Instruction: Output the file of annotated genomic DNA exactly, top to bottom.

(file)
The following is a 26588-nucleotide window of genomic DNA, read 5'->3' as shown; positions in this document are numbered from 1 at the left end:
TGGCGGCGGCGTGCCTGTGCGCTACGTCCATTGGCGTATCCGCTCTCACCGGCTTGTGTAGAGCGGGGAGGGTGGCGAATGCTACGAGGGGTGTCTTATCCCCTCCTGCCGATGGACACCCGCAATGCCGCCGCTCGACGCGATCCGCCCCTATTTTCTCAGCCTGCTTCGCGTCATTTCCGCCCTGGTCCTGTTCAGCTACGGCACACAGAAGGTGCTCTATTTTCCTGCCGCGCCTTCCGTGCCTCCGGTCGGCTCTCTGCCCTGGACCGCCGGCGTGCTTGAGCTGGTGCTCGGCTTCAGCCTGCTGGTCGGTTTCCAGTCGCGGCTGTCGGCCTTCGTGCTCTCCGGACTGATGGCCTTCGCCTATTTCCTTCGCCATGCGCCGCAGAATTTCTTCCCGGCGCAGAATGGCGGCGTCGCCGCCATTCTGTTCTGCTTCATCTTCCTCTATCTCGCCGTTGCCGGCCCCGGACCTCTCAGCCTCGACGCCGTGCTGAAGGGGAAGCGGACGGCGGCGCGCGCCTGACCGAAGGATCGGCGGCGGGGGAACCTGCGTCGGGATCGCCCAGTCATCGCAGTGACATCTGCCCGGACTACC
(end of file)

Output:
The following is a 26588-nucleotide window of genomic DNA, read 5'->3' as shown; positions in this document are numbered from 1 at the left end:
TGGCGGCGGCGTGCCTGTGCGCTACGTCCATTGGCGTATCCGCTCTCACCGGCTTGTGTAGAGCGGGGAGGGTGGCGAATGCTACGAGGGGTGTCTTATCCCCTCCTGCCGATGGACACCCGCAATGCCGCCGCTCGACGCGATCCGCCCCTATTTTCTCAGCCTGCTTCGCGTCATTTCCGCCCTGGTCCTGTTCAGCTACGGCACACAGAAGGTGCTCTATTTTCCTGCCGCGCCTTCCGTGCCTCCGGTCGGCTCTCTGCCCTGGACCGCCGGCGTGCTTGAGCTGGTGCTCGGCTTCAGCCTGCTGGTCGGTTTCCAGTCGCGGCTGTCGGCCTTCGTGCTCTCCGGACTGATGGCCTTCGCCTATTTCCTTCGCCATGCGCCGCAGAATTTCTTCCCGGCGCAGAATGGCGGCGTCGCCGCCATTCTGTTCTGCTTCATCTTCCTCTATCTCGCCGTTGCCGGCCCCGGACCTCTCAGCCTCGACGCCGTGCTGAAGGGGAAGCGGACGGCGGCGCGCGCCTGACCGAAGGATCGGCGGCGGGGGAACCTGCGTCGGGATCGCCCAGTCATCGCAGTGACATCTGCCCGGACTACC